the letter, innit?
Crystal is right: there is no law against writing letters, nor is there
a law which protects her from the indignities of strip searches for drugs.
But Crystal didn't respect Helen's authority as Wing Governor.
Instead, she went outside the prison procedures and used the letter to the
press as an
opportunity to undermine Helen's authority. Yet again, Helen finds
herself pulled from both sides, understanding Crystal's desire to use
whatever unauthorized strategies are available to her, but also
feeling her own need to maintain control over the wing. Not
surprisingly, given her religious faith, Crystal still believes in the
ultimate dominance and responsibility of those in authority. She sees the resulting mess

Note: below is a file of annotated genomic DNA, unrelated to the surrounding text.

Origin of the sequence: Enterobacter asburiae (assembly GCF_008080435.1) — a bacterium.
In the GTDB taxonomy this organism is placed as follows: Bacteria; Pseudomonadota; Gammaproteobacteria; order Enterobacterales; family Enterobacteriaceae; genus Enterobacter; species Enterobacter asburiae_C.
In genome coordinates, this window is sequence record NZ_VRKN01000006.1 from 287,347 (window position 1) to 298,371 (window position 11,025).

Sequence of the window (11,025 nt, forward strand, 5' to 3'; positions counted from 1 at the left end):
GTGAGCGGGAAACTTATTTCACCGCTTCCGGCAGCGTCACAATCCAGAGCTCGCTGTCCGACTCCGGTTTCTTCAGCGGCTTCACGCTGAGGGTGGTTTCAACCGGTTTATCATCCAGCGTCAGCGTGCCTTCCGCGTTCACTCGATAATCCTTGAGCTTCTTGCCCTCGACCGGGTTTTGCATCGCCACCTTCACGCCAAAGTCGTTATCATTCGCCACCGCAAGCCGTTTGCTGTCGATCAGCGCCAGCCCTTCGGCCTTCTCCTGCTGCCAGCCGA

from her letter as Helen's fault
(the fault of the authority), and
thinks Helen will need the help of the highest authority to get out of it: "Only God can sort
the mess you got yourself into." Of course, God is not where
Helen seeks help.
The episode concludes with hints of the triumph of those who reject the
system. Yvonne, the gangster's moll, arrives at Larkhall. Yvonne
is the queen of alternative authorities; it's the essence of organized
crime. And even though Stubberfield orders closed visits, and gives
Helen no say in the matter, Helen finally actively moves away from seeking the
approval from the un-please-able father figures, getting support from
Nikki in a way which blows her mind and gives the audience cause for
celebration. The nightcalls reflect this newfound power in anarchy, as the
prisoners celebrate Monica's impending freedom, ask Crystal
whether she's got more letters planned, and crow over Yvonne's adventures